Yaya Déng on skinny shaming and body confidence

22-year-old Kenyan stunner Yaya Déng is a role model in more ways than one.

Yaya began her career as a model after winning a competition for Cosmopolitan when she was 14. Since then, she has modeled for the likes of Zac Posen, Oscar de la Renta and Alice McCall. This was largely thanks to her exposure on the reality television modelling show, The Face Australia – Déng was the runner-up in 2014. More recently though, Déng has rediscovered her love of acting, the seeds of which she says were planted in high school drama class. This year she starred alongside Gerard Butler and Geoffrey Rush in Gods of Egypt. ‘It’s definitely something I want to pursue,’ Déng told Vogue. ‘Acting gives me a lot of confidence and pushes me to be more out there and less shy.’

Confidence has certainly been a talking point for Déng. In the new Westfield campaign Own Your Story Déng wrote a letter to her 9-year- old self, the same year she first moved from Nairobi, Kenya to Sydney, Australia. ‘Right now you stand out,’ she wrote. ‘This makes you feel insecure. You’re always the tallest in your year group, you came from a completely different background and you’re still trying to find where to fit in.’

Déng later told Sydney Morning Herald that she was bullied at school because of her body shape. ‘[People would say] things like how thin I was and people saying like, ‘gosh, she’s so skinny’. When it is constantly repeated, you are like, ‘well, can you please stop saying that?’ Like, some people would sort of look at you like you are unhealthy and it’s very hard to explain. It sucks, because people go through insecurities, and no one can really change their metabolism.’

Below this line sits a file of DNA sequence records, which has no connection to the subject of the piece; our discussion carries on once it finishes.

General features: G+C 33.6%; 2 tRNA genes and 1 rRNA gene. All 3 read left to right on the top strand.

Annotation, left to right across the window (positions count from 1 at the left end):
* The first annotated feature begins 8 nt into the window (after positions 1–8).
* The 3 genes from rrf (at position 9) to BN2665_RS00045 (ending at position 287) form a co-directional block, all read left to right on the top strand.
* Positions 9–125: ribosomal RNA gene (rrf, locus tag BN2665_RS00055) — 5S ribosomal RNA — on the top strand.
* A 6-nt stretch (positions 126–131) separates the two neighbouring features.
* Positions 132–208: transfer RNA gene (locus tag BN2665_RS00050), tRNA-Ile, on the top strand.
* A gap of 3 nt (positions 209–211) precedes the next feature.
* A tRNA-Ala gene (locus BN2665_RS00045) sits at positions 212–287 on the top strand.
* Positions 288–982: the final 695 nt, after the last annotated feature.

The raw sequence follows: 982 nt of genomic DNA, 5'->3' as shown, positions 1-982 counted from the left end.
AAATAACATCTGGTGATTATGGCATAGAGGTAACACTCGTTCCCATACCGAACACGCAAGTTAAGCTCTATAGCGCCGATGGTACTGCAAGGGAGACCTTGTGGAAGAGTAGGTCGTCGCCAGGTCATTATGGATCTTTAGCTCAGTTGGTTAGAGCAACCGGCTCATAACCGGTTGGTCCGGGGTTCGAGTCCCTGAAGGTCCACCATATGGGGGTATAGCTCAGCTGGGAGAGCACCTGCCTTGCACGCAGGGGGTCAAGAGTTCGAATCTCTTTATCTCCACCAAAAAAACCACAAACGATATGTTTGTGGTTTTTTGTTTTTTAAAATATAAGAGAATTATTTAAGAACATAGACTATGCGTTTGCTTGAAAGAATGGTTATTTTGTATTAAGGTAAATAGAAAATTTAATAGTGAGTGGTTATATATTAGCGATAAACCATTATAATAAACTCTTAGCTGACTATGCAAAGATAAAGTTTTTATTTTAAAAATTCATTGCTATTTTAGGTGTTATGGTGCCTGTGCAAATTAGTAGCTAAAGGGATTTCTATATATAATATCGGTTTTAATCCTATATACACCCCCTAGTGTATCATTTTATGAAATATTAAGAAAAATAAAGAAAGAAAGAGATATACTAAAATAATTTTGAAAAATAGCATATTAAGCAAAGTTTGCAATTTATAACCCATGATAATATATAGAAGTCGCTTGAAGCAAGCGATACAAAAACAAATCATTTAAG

Thanks to the likes of Kim Kardashian and Ashley Graham, we have learnt to embrace curves. However, it should not be forgotten that there are women like Deng, who naturally err on the lighter side of the spectrum. Deng champions embracing your natural body shape. As Déng told Sydney Morning Herald, ‘Just because somebody is so small it doesn’t mean they starve themselves per se. Just because someone is bigger it doesn’t mean that they eat a lot, it’s just who they are.’

While there is a large problem with extreme dieting and under-eating in the modelling industry, this does not mean that every model is like this. When will we become more accepting of any body shape – whether it be curvy, skinny, or somewhere in between? Despite being criticised for being too skinny, Déng has come to terms with her own body shape and is now encouraging other young women to do the same.

‘It’s really just knowing your strengths and weaknesses,’ she told Vogue, ‘and being confident and embracing those, because at the end of the day it’s you that makes you happy, happiness starts with you. I think there’s nothing more important than being happy with yourself.’ We couldn’t agree more. 

Image: Oystermag.com